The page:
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A geochemical investigation of seafloor methane seepage at the landward limit of the hydrate stability zone offshore Western Svalbard

A geochemical investigation of seafloor methane seepage at the landward limit of the hydrate stability zone offshore Western Svalbard
A geochemical investigation of seafloor methane seepage at the landward limit of the hydrate stability zone offshore Western Svalbard
A significant proportion of the world’s organic carbon is trapped in submarine methane hydrates. When ocean bottom waters warm, these hydrates may be destabilised, releasing gaseous methane into the surrounding sediments and potentially into the overlying water column and atmosphere. Increased atmospheric methane contributes to further warming as methane is a potent greenhouse gas. Release of methane from hydrate may have accompanied some paleoclimate warming events, but observations of hydrate destabilization due to current global warming remain unconfirmed. The discovery of more than 250 seafloor methane bubble plumes close to the limit of the gas hydrate stability zone offshore Western Svalbard has recently been linked to increases in bottom water temperature in this region over the past 30 years. To assess the source and fate of this methane, this thesis presents a geochemical study of hydrate, sediments, seawater, and gas in the vicinity of the seafloor methane seepage.
Analyses of the gas molecular and isotopic compositions reveals that hydrate-bound gas, free gas in shallow sediments, and gas bubbles entering the water column at seafloor seep sites all have the same source. The gas is thermogenic gas produced offshore that has migrated laterally to the continental slope and shelf region. Transport-reaction modelling of pore water chemistry shows that active anaerobic oxidation of methane in sediments is an effective barrier to release of methane into ocean bottom waters. However, small fractures and faults allow ~90% of the methane that enters near-surface sediments to bubble into the water column at localized seafloor seeps. Analyses of the methane distribution in the water column indicate that the methane in the bubbles rapidly dissolves in seawater, and is transported northwards at depth in the West Svalbard Current. As a result, there is limited vertical exchange of methane between deep and surface waters. Surface waters are nevertheless supersaturated due to isopycnal mixing with methane-rich waters from the shallow shelf onto the upper slope. Measurements of methane mixing ratios in air indicate that the sea to air methane flux offshore Western Svalbard does not make a significant contribution to the local atmospheric methane budget.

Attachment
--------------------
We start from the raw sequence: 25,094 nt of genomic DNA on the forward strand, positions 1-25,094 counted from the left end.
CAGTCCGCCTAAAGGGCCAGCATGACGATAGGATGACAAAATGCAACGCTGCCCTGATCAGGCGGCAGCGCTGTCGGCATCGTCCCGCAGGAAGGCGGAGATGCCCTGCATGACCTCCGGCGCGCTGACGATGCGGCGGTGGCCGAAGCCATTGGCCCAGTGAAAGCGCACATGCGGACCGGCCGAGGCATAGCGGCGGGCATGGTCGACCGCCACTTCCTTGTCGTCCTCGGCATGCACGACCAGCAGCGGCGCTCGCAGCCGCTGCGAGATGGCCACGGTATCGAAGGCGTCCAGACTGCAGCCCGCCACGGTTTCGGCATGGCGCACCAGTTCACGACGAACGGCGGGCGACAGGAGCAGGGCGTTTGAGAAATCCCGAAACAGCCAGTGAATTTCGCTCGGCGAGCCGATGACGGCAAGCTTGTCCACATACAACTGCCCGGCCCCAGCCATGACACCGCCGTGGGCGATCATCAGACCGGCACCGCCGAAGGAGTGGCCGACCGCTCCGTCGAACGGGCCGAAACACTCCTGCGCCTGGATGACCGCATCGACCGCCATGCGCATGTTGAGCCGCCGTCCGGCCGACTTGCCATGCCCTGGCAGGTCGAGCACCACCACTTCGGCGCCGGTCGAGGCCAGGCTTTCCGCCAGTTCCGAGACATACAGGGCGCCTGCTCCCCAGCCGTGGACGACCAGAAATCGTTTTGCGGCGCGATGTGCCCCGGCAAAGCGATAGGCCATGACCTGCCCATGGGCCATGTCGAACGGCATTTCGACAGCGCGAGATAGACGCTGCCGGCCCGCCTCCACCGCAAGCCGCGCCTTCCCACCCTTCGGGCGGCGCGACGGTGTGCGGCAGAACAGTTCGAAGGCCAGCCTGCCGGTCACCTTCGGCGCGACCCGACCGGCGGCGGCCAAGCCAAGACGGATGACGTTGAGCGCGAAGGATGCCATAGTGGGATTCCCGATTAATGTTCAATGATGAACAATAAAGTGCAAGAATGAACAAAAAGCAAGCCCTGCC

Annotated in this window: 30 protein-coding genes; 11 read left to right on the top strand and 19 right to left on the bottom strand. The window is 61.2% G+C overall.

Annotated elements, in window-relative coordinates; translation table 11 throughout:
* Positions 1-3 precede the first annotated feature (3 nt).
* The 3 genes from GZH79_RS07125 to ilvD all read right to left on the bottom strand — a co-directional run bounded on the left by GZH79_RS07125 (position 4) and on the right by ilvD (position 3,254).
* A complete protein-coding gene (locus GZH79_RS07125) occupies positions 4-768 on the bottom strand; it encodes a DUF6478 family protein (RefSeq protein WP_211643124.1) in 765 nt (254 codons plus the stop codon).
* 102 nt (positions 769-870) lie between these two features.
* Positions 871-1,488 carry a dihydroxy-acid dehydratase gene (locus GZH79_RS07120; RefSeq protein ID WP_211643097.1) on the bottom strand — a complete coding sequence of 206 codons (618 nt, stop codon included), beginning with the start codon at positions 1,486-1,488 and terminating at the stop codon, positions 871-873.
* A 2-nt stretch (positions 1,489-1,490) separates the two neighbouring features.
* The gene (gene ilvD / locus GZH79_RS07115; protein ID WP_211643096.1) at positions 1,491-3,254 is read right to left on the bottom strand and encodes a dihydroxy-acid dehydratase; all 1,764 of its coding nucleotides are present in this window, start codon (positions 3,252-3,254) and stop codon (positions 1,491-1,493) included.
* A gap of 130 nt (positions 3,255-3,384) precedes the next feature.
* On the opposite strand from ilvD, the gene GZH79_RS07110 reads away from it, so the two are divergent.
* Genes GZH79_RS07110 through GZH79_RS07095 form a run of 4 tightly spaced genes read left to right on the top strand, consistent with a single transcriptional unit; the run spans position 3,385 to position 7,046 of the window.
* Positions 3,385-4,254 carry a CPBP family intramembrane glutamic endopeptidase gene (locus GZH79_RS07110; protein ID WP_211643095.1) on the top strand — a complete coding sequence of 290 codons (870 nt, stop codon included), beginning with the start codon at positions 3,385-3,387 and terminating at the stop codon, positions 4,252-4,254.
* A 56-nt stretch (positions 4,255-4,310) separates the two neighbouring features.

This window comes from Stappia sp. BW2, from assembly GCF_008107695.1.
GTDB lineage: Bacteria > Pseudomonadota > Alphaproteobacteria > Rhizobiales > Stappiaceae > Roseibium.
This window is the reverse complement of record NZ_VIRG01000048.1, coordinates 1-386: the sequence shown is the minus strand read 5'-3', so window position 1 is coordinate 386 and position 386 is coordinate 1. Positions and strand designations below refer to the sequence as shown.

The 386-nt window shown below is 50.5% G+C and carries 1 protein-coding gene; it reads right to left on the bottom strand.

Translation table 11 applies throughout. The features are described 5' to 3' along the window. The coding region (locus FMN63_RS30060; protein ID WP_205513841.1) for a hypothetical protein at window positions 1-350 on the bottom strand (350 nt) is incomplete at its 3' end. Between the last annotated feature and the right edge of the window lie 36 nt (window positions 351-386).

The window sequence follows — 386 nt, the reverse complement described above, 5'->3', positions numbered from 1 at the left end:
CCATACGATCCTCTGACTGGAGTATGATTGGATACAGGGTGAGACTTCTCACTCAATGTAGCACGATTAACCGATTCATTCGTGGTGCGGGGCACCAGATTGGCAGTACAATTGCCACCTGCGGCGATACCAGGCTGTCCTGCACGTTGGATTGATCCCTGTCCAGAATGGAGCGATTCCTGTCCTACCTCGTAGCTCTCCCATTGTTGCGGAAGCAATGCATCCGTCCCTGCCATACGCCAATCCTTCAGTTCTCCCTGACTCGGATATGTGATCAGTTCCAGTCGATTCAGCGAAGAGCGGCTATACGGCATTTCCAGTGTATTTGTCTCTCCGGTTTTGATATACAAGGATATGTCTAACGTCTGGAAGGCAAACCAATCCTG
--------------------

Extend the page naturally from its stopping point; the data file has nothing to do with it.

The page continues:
Sedimentary records of the ?13C-CH4 signature of benthic foraminifera provide evidence for intermittent methane seepage at the current limit of hydrate stability (~400 m water depth) over the last ~20,000 years. Although this is likely due to changes in hydrate stability as a result of changes in bottom water temperature, we find no evidence for this in the current data set.
Graves, Carolyn Alice
9f1c821a-dc07-413b-b577-6e6b55839853
Graves, Carolyn Alice
9f1c821a-dc07-413b-b577-6e6b55839853
James, Rachael
79aa1d5c-675d-4ba3-85be-fb20798c02f4